Seeing a franchise in complete disarray, Ruth retired on June 1—only six days after he clouted, in what remains one of the most memorable afternoons in baseball history, what turned out to be the last three home runs of his career. He'd wanted to quit as early as May 12, but Fuchs wanted him to hang on so he could play in every National League park. The Braves finished 38–115, the worst season in franchise history. Their .248 winning percentage is the third-worst in baseball history, and the second-worst in National League history (behind only the 1899 Cleveland Spiders).
Fuchs lost control of the team in August 1935, and the new owners tried to change the team's image by renaming it the Boston Bees. This did little to change the team's fortunes. After five uneven years, a new owner, construction magnate Lou Perini, changed the nickname back to the Braves. He immediately set about rebuilding the team. World War II slowed things down a little, but the team rode the pitching of Warren Spahn two impressive seasons in 1946 and 1947.
In 1948, the team won the pennant, behind the pitching of Spahn and Johnny Sain, who won 39 games between them. The remainder of the rotation was so thin that in September, Boston Post writer Gerald Hern wrote this poem about the pair:
First we'll use Spahn
then we'll use Sain
Then an off day
followed by rain
Back will come Spahn
followed by Sain
by two days of rain.
The poem received such a wide audience that the sentiment, usually now paraphrased as "Spahn and Sain and pray for rain", entered the baseball vocabulary. Ironically, in the 1948 season, the Braves actually had a better record in games that Spahn and Sain did not start than in games they did. (Other sources include pitcher Vern Bickford in the verse. It would be parodied over half a century later, as Boston Globe columnist Dan Shaughnessy would describe the Red Sox rotation, featuring Pedro Martinez and Derek Lowe, as "Martinez and Lowe and three days of snow.") It was also parodied in New York, describing the Yankees rotation, featuring Randy Johnson and Mike Mussina comically as "Unit and Moose and what's the use?"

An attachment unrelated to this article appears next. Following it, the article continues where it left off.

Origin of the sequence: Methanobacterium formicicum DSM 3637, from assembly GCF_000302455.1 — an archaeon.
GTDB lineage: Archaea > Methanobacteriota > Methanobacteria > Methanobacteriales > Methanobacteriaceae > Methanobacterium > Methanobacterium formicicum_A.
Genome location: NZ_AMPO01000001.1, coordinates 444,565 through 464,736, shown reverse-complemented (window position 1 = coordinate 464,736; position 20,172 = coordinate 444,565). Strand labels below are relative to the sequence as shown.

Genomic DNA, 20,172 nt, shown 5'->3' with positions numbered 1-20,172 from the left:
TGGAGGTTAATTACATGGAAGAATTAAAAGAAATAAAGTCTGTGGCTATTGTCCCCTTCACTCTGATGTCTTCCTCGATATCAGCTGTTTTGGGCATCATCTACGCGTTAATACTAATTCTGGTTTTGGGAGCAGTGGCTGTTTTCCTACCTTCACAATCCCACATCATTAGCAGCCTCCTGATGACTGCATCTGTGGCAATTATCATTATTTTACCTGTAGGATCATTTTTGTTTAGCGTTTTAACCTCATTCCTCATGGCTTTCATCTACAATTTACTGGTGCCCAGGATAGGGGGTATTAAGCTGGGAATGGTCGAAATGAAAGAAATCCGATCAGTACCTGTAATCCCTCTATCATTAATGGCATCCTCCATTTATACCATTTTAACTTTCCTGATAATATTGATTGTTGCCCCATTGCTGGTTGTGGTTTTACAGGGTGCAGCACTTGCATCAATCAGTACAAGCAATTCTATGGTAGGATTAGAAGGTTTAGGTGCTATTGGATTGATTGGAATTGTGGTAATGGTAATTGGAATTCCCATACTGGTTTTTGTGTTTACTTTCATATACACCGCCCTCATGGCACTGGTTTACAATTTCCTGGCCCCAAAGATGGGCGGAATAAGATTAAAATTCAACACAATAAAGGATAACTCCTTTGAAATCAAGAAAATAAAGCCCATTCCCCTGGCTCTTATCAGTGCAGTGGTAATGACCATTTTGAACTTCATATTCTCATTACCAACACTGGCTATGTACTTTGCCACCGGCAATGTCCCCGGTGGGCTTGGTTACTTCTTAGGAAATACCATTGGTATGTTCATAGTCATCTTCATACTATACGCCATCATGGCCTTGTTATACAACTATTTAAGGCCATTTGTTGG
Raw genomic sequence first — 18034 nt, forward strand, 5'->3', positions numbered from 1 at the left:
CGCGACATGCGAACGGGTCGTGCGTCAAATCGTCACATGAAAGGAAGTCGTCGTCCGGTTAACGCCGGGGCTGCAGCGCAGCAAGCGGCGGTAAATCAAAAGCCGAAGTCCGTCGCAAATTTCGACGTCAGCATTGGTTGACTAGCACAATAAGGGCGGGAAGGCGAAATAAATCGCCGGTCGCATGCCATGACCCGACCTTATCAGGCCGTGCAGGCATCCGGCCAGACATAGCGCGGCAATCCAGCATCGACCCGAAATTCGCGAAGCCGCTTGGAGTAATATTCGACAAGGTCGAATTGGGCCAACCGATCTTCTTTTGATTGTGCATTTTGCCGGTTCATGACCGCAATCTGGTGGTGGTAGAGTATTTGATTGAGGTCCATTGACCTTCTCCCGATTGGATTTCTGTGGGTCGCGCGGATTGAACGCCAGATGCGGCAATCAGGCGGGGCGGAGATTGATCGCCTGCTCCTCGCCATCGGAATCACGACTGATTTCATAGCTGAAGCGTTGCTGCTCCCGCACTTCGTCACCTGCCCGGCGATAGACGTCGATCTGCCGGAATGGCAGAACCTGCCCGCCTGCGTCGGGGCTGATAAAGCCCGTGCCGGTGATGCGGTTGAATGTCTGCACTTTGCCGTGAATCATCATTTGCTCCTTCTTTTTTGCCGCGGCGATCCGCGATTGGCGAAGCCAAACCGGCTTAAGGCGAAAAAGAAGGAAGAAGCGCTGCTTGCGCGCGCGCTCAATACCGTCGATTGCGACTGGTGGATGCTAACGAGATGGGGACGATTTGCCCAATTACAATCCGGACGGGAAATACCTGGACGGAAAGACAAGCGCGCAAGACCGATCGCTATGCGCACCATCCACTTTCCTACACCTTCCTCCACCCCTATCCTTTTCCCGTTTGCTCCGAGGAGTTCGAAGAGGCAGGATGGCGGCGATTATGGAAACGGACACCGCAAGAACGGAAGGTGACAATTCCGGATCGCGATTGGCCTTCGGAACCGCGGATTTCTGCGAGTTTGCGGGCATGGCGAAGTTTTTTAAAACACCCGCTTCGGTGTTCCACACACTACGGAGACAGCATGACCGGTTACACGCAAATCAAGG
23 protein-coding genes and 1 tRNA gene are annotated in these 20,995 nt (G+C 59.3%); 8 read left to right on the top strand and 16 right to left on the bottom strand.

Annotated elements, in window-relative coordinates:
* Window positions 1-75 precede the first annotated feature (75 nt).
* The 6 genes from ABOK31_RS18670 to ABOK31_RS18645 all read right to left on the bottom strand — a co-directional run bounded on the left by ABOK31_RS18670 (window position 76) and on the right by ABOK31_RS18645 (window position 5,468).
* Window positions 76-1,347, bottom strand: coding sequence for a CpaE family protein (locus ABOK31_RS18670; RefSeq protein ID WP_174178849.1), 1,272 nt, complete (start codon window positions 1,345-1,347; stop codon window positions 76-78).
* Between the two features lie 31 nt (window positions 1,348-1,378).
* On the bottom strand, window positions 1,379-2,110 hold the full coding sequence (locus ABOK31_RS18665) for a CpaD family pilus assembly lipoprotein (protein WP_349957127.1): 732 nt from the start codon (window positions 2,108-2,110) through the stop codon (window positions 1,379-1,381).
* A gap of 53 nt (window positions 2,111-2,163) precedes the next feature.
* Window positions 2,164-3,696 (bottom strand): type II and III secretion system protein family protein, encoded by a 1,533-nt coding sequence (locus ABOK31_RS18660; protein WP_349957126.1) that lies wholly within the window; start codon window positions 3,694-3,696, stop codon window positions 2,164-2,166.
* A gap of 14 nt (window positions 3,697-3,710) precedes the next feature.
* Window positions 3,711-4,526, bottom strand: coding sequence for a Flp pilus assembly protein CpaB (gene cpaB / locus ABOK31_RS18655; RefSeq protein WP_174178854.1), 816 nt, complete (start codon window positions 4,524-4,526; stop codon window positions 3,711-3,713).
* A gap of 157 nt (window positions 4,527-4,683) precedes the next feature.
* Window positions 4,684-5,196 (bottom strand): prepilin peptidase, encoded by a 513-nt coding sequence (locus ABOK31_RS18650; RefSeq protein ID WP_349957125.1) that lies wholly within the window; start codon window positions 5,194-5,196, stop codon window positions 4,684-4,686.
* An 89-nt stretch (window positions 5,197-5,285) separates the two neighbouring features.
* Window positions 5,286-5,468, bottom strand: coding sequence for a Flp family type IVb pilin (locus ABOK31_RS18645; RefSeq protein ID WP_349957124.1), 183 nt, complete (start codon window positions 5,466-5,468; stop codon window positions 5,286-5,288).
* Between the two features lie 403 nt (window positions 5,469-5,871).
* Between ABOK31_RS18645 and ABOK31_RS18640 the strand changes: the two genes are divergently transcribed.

The 1948 World Series, which the Braves lost in six games to the Indians, turned out to be the Braves' last hurrah in Boston. Amid four mediocre seasons, attendance steadily dwindled until, on March 13, 1953, Perini, who had recently bought out his original partners, announced he was moving the team to Milwaukee, where the Braves had their top farm club, the Brewers. Milwaukee had long been a possible target for relocation. Bill Veeck had tried to move his St. Louis Browns there earlier the same year (coincidentally, Milwaukee was the original home of that franchise), but his proposal had been voted down by the other American League owners.